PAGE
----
- Any other function or activity regulated by this subchapter; or
- provides, other than in the capacity of a member of the workforce of such covered entity, legal, actuarial, accounting, consulting, data aggregation, management, administrative, accreditation, or financial services to or for such covered entity, or to or for an organized health care arrangement in which the covered entity participates, where the provision of the service involves the disclosure of individually identifiable health information from such covered entity or arrangement, or from another business associate of such covered entity or arrangement, to the person. (See 45 CFR 160.103.)
The U.S Department of Health & Human Services (HHS) recently adopted new rules which make changes to existing privacy, security and breach notification requirements in what is often referred to as the final “HIPAA Omnibus Rule.” These new rules stem from changes made under the Health Information Technology for Economic and Clinical Health (HITECH) Act which is part of the same law that created the Electronic Health Records (EHRs) Incentive Program under Medicare and Medicaid. Section 13400(1) of the HITECH Act defined “breach” as the “unauthorized acquisition, access, use or disclosure of protected health information which compromises the security or privacy of such information – (See more at: http://www.shrm.org/legalissues/federalresources/pages/hipaa-rule-breach.aspx#sthash.QEcgpEjF.dpuf)
Additionally, after any breach there are other requirements of a HIPAA covered entity in terms of the actions they must take.
The HIPAA Security Rule requires covered entities to have contracts or other arrangements with business associates that will have access to the covered entities’ electronic protected health information. (See 45 CFR 164.314(a)(1).)
The HIPAA Security Rule requires that the contract between a covered entity and a business associate must provide that the business associate will (i) implement administrative, physical, and technical safeguards that reasonably and appropriately protect the confidentiality, integrity, and availability of the electronic protected health information that it creates, receives, maintains, or transmits on behalf of the covered entity, (ii) ensure that any agent, including a subcontractor, to whom it provides such information agrees to implement reasonable and appropriate safeguards to protect it, (iii) report to the covered entity any security incident of which it becomes aware, and (iv) authorize termination of the contract by the covered entity, if the covered entity determines that the business associate has violated a material term of the contract. (See 45 CFR 164.314(a)(2)(i).)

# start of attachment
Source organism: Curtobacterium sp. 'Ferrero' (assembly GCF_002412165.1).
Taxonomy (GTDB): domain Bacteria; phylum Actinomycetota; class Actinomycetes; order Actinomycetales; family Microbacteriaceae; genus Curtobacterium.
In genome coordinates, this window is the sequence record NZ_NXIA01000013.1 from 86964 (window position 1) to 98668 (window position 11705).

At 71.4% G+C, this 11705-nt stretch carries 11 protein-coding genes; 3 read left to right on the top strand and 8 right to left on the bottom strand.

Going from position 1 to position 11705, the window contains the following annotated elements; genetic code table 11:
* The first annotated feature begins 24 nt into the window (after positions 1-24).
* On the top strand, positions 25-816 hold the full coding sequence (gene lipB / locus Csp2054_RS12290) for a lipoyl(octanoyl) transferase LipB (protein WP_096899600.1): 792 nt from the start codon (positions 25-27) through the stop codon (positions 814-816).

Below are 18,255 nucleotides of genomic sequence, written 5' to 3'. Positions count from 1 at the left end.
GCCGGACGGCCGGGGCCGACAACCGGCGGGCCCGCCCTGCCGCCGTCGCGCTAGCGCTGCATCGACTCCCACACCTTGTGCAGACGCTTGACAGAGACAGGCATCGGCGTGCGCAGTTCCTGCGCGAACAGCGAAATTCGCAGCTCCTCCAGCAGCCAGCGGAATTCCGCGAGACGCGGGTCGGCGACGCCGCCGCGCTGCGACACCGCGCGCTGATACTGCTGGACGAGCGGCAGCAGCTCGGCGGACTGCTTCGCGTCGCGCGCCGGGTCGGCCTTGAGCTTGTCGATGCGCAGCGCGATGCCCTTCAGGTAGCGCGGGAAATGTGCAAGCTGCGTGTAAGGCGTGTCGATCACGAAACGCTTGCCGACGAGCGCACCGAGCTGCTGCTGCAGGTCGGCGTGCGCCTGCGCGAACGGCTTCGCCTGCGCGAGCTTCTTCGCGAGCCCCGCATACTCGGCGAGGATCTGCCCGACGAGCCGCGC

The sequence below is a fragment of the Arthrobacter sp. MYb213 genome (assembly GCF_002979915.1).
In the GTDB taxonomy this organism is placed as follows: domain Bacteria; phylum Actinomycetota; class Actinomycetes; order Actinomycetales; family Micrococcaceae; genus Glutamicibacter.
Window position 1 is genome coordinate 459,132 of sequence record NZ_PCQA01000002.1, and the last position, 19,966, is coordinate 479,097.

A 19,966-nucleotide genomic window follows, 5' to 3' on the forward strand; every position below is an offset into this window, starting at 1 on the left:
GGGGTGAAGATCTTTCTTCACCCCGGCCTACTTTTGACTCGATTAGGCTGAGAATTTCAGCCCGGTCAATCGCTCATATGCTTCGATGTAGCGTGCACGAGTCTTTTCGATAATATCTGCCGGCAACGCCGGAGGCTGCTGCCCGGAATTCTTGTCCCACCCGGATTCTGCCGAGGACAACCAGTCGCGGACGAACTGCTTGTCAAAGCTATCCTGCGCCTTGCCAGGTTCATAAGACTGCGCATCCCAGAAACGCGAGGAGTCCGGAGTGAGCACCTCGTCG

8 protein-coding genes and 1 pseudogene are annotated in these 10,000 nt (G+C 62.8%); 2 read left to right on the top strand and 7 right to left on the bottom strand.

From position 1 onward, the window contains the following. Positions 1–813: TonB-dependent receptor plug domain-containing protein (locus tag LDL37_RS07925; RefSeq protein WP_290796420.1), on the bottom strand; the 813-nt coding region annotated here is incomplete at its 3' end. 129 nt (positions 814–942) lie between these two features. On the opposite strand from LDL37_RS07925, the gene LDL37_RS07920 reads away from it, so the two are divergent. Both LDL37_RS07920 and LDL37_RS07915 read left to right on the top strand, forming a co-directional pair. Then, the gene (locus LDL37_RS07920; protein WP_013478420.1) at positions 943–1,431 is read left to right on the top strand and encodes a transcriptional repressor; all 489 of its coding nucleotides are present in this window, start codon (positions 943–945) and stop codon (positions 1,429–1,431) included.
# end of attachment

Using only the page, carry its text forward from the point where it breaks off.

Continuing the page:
The HIPAA Security Rule requires covered entities to implement reasonable and appropriate policies and procedures to comply with the standards, implementation specifications, or other requirements of the HIPAA Security Rule. (See 45 CFR 164.316(a).) These policies and procedures must be maintained in written form. (See 45 CFR 164.316(b)(1)(i).) The HIPAA Security Rule permits a covered entity to change its policies and procedures at any time, provided that the changes are documented and are implemented in accordance with the HIPAA Security Rule. (See 45 CFR 164.316(a).)
The HIPAA Security Rule requires covered entities to maintain a written record of any action, activity, or assessment required to be documented by the HIPAA Security Rule. (See 45 CFR 164.316(b)(1)(ii).)
The HIPAA Security Rule requires covered entities to make documentation available to those persons responsible for implementing the procedures to which the documentation pertains. (See 45 CFR 164.316(b)(2)(ii).)
The HIPAA Security Rule requires covered entities to review documentation periodically, and update as needed, in response to environmental or operational changes affecting the security of the electronic protected health information. (See 45 CFR 164.316(b)(1)(iii).)
Michael Arrigo is a HIPAA Privacy and HIPAA Security expert witness who has provided opinions for cases in State and Federal Court.[/fusion_builder_column][/fusion_builder_row][/fusion_builder_container]